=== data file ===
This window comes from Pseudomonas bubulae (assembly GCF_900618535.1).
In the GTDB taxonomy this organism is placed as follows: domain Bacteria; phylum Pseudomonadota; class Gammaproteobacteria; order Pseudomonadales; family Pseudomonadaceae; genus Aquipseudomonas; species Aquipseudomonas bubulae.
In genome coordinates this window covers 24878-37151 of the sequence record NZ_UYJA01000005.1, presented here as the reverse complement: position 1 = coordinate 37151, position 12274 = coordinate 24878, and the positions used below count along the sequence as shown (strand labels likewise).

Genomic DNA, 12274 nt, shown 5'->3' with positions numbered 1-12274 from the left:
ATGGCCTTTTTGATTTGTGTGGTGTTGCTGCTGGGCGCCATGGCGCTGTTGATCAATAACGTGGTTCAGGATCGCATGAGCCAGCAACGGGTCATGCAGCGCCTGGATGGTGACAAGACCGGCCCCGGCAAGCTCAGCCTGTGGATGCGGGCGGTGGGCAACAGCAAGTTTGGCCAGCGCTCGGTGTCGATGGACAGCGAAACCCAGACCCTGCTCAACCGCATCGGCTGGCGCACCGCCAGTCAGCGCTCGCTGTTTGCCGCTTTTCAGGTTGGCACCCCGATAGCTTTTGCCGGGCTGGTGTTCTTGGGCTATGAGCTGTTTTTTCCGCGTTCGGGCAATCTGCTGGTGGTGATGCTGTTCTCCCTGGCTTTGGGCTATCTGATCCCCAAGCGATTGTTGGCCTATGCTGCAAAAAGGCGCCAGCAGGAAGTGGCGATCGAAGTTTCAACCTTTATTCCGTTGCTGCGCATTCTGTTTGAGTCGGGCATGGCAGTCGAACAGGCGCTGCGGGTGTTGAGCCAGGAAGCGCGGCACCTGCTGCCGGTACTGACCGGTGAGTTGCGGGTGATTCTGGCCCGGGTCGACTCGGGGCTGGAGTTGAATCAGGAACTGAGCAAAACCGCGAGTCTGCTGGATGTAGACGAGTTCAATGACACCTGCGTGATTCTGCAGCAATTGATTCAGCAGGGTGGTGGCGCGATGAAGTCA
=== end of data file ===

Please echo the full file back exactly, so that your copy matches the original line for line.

This window comes from Pseudomonas bubulae (assembly GCF_900618535.1).
In the GTDB taxonomy this organism is placed as follows: domain Bacteria; phylum Pseudomonadota; class Gammaproteobacteria; order Pseudomonadales; family Pseudomonadaceae; genus Aquipseudomonas; species Aquipseudomonas bubulae.
In genome coordinates this window covers 24878-37151 of the sequence record NZ_UYJA01000005.1, presented here as the reverse complement: position 1 = coordinate 37151, position 12274 = coordinate 24878, and the positions used below count along the sequence as shown (strand labels likewise).

Genomic DNA, 12274 nt, shown 5'->3' with positions numbered 1-12274 from the left:
ATGGCCTTTTTGATTTGTGTGGTGTTGCTGCTGGGCGCCATGGCGCTGTTGATCAATAACGTGGTTCAGGATCGCATGAGCCAGCAACGGGTCATGCAGCGCCTGGATGGTGACAAGACCGGCCCCGGCAAGCTCAGCCTGTGGATGCGGGCGGTGGGCAACAGCAAGTTTGGCCAGCGCTCGGTGTCGATGGACAGCGAAACCCAGACCCTGCTCAACCGCATCGGCTGGCGCACCGCCAGTCAGCGCTCGCTGTTTGCCGCTTTTCAGGTTGGCACCCCGATAGCTTTTGCCGGGCTGGTGTTCTTGGGCTATGAGCTGTTTTTTCCGCGTTCGGGCAATCTGCTGGTGGTGATGCTGTTCTCCCTGGCTTTGGGCTATCTGATCCCCAAGCGATTGTTGGCCTATGCTGCAAAAAGGCGCCAGCAGGAAGTGGCGATCGAAGTTTCAACCTTTATTCCGTTGCTGCGCATTCTGTTTGAGTCGGGCATGGCAGTCGAACAGGCGCTGCGGGTGTTGAGCCAGGAAGCGCGGCACCTGCTGCCGGTACTGACCGGTGAGTTGCGGGTGATTCTGGCCCGGGTCGACTCGGGGCTGGAGTTGAATCAGGAACTGAGCAAAACCGCGAGTCTGCTGGATGTAGACGAGTTCAATGACACCTGCGTGATTCTGCAGCAATTGATTCAGCAGGGTGGTGGCGCGATGAAGTCA